Restaurant Review: Macon Bistro & Larder

See what our critic says about the French meets Southern American fare at the Upper Northwest D.C. bistro

Chef Tyler Stout’s menu includes (from left) deviled eggs, fried okra and roasted maitake mushrooms. Photo by Stacy Zarin-Goldberg 

If you haven’t been to Macon Bistro & Larder lately, chef Tyler Stout, who took over as chef there in November 2016, is a mighty good reason to rectify that situation. Tony Brown, a Chevy Chase resident and former chef (and federal contractor), opened the Upper Northwest D.C. restaurant in May 2014, naming it after his hometown of Macon, Georgia, and a city in France that has the same name. Situated in the Chevy Chase Arcade, Macon Bistro is a symbiosis of French and Southern American style and everything a neighborhood eatery should be: charming, tasty, reasonably priced and hospitality-oriented. 

The space, which seats 60 inside and 40 outside, is light-filled and inviting (another 30 seats are in the Magnolia Room, a separate space added down the hall in the arcade in April 2016). Family photos from Brown’s childhood grace the wall. Light bulbs spell out “Macon” marquee-style behind the bar. Green leather upholstered bistro chairs, hardwood floors and a long gray-and-white marble bar accent the cozy room. An open kitchen, tucked in the back, is where you find Stout, a L’Academie de Cuisine grad whose résumé includes stints at Bethesda’s Chef Tony’s Fresh Seafood Restaurant, Newton’s Table and Barrel + Crow. He is the fourth chef here—let’s hope he stays a long time, because he is tremendously talented. Care and attention come through in every dish.

From the warm greeting on arrival to the buttery salted caramels offered with the check, a meal at Macon Bistro in early June shines. Our server, who mentions she is a recent hire, knows the menu inside and out, a testament to good training.

We start with snacks—fried okra with a zesty rémoulade sauce, and creamy deviled eggs topped with ground bacon and sweet pickle relish—to accompany gin cocktails. The Night Flights (vodka, gin, aromatized wine, crème de violette and gentian, a violet-flavored aperitif) is a smooth ride.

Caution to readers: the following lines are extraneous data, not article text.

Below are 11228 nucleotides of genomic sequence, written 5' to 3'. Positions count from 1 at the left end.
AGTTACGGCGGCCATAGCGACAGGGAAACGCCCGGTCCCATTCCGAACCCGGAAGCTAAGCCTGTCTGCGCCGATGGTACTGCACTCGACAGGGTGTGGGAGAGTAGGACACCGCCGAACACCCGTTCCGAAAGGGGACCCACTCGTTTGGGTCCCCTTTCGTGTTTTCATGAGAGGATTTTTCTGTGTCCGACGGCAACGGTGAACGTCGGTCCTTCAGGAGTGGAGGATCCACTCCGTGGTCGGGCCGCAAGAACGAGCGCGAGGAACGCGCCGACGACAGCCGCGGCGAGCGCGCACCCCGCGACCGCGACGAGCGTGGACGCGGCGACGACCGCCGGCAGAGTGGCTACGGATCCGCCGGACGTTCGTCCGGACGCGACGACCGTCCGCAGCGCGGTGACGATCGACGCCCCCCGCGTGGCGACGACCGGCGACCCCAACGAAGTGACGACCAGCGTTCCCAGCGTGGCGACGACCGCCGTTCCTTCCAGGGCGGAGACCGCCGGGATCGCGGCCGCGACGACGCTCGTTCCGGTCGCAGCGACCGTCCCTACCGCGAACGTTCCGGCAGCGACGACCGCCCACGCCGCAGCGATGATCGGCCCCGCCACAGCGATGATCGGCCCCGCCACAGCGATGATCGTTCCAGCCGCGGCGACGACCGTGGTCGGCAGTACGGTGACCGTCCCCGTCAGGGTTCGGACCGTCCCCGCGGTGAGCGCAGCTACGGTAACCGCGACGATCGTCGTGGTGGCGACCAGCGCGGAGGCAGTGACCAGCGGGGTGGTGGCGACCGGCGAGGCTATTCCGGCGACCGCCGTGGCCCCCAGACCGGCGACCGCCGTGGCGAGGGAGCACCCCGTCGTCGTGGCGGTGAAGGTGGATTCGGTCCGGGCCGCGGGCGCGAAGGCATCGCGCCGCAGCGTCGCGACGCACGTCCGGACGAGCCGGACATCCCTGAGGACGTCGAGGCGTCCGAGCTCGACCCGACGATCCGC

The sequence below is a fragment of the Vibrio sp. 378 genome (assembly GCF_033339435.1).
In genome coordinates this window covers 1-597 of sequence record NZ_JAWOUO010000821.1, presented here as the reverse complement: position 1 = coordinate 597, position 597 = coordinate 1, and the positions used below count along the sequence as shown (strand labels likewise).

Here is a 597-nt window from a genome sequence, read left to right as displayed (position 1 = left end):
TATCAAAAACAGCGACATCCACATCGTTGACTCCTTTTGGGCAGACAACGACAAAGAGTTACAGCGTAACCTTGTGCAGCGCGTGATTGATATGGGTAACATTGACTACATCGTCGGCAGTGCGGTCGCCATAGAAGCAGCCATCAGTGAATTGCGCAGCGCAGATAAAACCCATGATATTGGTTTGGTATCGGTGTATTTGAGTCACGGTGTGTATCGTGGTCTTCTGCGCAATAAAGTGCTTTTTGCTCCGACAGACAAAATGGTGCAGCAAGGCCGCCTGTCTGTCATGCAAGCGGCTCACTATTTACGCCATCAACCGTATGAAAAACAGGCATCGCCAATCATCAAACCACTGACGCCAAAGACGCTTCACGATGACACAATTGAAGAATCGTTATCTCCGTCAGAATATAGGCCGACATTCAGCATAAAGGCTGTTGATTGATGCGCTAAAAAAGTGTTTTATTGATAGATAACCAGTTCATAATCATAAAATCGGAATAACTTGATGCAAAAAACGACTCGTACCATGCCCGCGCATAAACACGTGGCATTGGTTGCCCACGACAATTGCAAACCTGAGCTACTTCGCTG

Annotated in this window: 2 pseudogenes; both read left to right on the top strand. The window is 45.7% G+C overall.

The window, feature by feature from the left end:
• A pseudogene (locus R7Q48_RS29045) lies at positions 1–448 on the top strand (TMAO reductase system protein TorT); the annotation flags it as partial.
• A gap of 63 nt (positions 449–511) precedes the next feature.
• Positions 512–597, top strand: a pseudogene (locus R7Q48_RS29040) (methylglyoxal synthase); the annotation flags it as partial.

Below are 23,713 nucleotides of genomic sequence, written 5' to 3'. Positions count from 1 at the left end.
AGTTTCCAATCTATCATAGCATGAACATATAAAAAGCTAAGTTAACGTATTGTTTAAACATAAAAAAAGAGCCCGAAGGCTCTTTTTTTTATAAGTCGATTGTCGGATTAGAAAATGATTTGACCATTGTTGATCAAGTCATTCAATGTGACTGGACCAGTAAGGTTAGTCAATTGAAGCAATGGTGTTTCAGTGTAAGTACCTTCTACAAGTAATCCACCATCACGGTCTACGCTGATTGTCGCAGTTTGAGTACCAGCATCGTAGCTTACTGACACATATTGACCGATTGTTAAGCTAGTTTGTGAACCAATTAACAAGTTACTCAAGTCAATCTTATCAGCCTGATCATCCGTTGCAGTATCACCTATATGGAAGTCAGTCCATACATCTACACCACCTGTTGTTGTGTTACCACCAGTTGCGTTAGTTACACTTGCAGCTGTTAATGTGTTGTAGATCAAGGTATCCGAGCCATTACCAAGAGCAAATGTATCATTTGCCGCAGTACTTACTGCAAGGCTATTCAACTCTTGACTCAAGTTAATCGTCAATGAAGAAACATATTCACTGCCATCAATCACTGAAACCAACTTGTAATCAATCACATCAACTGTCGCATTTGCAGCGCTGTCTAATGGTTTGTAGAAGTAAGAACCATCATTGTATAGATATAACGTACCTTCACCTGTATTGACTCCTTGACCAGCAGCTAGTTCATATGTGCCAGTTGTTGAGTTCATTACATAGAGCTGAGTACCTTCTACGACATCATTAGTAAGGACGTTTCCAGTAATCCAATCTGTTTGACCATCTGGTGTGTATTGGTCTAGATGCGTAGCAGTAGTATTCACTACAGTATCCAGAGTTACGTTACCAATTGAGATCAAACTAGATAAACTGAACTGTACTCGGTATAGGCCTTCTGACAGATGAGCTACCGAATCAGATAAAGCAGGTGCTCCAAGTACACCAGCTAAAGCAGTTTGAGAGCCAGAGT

Toasted breadcrumbs and celery leaves top lobster and grits. Photo by Stacy Zarin-Goldberg 

For a first course, a moss-colored mixture of breadcrumbs, parsley and preserved lemon dusts roasted maitake mushroom clumps to make them resemble broccoli florets, all enhanced by a lush Gruyère cheese sauce dotted with droplets of tarragon oil. It’s an elegant dish. Lobster and grits get the royal treatment with a sophisticated, lobster bisque-like sauce, creamed leeks, a sprinkle of buttery toasted breadcrumbs, and celery leaves.

For a second course, my companion and I share sublime homemade pappardelle pasta nesting in a ragù of Iberico pork shoulder made with an intensely flavored stock reduction (instead of tomato sauce) and adorned with grated Parmesan cheese.

Main courses include seared halibut with a ragout of ham hock meat and gigante beans (like large white lima beans), topped with cornbread croutons; and Amish chicken breast with a velvety mushroom sauce laced with foie gras. Tender coconut cake with sesame ice cream, and angel food cake garnished with strawberry ice, fresh strawberries, julienne basil leaves and whipped cream are a splendid ending to an already outstanding meal. 

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